Nerve Growth Factor (NGF) belongs to a family of proteins that play a part in maintenance, survival and regeneration of neurons during adult life. As we age, NGF declines, resulting in less efficient brain functioning. In mice, its absence leads to a condition resembling Alzheimer's disease.
Nerve Growth Factor has been shown to play a role in a number of diseases, such as coronary atherosclerosis, obesity, type 2 diabetes and metabolic syndrome. NGF could also be related to various psychiatric disorders, such as dementia, depression, schizophrenia, autism, Rett syndrome, anorexia and buliminia. NGF has been shown to accelerate wound healing, and there is evidence it could be useful for treating skin and corneal ulcers.
A breakthrough occurred when Hirokazu Kawagishi, PhD, discovered a class of compounds in Lion's Mane that stimulate production of NGF, causing neurons to regrow. These compounds called hericenones, are the first active substances found in natural products to induce NGF synthesis. Hericenones were isolated from the fruiting body of Lion's Mane and introduced into a culture containing astroglial cells obtained from rats. After 24 hours, an assay revealed that NGF was secreted into the culture medium.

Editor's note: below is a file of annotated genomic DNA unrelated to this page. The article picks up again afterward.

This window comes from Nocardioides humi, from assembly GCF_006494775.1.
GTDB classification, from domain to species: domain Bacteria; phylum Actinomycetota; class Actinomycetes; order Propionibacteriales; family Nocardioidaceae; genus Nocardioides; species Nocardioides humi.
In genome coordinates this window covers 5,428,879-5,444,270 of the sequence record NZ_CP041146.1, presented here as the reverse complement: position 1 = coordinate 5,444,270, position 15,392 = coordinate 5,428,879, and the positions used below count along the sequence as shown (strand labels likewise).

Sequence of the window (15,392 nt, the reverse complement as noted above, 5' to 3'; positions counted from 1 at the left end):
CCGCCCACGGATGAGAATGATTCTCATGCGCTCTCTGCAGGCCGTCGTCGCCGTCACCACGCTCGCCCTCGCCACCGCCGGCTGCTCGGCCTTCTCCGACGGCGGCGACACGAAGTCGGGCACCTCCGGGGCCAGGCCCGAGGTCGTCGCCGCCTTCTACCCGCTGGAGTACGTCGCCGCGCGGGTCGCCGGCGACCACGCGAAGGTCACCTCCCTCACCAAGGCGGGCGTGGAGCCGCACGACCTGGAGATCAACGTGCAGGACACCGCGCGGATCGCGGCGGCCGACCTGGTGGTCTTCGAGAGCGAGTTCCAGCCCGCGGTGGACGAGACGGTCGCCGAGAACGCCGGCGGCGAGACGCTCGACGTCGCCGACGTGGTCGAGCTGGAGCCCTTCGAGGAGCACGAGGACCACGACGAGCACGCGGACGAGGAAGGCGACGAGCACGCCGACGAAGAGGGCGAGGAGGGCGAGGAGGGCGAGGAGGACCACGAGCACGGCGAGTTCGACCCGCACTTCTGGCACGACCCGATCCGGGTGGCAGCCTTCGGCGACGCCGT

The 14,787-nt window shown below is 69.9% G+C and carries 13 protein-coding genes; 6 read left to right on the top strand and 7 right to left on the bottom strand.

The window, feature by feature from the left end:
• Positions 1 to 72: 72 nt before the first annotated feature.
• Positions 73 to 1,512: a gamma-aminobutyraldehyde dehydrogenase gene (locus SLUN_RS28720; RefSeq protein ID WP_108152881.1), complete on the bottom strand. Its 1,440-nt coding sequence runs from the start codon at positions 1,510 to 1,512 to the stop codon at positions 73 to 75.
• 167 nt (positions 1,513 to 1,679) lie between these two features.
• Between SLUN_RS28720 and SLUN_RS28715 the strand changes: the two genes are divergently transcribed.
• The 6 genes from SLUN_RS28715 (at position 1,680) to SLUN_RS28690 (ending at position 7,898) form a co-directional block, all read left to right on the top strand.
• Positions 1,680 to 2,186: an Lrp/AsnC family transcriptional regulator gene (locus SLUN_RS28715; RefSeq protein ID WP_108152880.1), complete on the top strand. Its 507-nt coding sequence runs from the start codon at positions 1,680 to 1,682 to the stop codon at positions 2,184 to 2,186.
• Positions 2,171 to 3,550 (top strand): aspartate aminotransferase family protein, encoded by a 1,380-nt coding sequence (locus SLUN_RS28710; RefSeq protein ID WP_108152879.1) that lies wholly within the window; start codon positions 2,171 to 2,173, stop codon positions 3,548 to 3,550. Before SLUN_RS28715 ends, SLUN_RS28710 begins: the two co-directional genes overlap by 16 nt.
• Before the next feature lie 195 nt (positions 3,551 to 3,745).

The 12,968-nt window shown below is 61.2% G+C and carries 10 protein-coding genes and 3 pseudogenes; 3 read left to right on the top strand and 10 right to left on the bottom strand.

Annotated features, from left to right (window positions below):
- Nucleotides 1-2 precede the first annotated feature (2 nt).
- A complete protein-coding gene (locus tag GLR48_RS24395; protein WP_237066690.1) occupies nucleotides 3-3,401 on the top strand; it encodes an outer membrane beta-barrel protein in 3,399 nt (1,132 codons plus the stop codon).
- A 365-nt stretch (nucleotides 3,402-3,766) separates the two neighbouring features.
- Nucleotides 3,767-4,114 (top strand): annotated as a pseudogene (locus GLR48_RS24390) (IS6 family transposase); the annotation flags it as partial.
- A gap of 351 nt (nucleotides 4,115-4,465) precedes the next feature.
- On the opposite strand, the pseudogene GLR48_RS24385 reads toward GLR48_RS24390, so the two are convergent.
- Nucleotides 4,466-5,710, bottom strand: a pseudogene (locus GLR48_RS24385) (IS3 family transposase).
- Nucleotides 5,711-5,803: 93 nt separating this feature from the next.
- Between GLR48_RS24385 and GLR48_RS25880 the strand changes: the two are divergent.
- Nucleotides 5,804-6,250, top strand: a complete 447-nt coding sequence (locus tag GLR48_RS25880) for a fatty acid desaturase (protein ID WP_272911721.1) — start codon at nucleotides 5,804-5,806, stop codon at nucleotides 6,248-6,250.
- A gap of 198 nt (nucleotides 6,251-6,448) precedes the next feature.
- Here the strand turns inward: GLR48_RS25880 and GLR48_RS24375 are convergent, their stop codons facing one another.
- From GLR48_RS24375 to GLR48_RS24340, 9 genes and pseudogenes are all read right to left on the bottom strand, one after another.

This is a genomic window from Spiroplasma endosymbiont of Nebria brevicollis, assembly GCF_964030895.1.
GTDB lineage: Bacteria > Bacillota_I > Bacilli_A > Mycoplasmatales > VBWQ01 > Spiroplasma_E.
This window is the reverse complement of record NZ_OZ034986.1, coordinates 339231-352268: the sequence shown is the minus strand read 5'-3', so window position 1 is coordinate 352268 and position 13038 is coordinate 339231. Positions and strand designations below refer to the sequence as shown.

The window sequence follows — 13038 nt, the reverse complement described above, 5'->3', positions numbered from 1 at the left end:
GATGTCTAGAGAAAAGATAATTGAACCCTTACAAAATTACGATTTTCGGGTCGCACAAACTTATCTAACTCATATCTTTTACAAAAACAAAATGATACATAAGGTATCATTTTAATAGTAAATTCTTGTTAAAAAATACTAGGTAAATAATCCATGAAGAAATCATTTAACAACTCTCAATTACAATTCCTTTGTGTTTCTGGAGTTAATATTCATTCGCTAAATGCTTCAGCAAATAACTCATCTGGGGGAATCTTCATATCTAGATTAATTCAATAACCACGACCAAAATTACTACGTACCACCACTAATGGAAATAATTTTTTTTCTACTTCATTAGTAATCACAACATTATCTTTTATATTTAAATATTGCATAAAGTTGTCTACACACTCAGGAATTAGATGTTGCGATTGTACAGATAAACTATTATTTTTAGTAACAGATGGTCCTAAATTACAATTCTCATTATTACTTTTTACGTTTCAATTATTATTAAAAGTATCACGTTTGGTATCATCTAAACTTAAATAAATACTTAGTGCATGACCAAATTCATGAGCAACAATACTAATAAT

Hericenones and other substances in Lion's Mane are believed to have great potential for repairing neurological damage, improving intelligence and reflexes, and, even more significant, preventing and treating Alzheimer's disease.
For more information and further discussion about Lion's Mane mushroom order The Power of the Lion's Mane Mushroom: Regenerate Your Brain with Lion's Mane by Ward W. Bond, PhD and Ken Babal, CN. Call 800-620-9975 for your FREE copy ($4.95 S&H).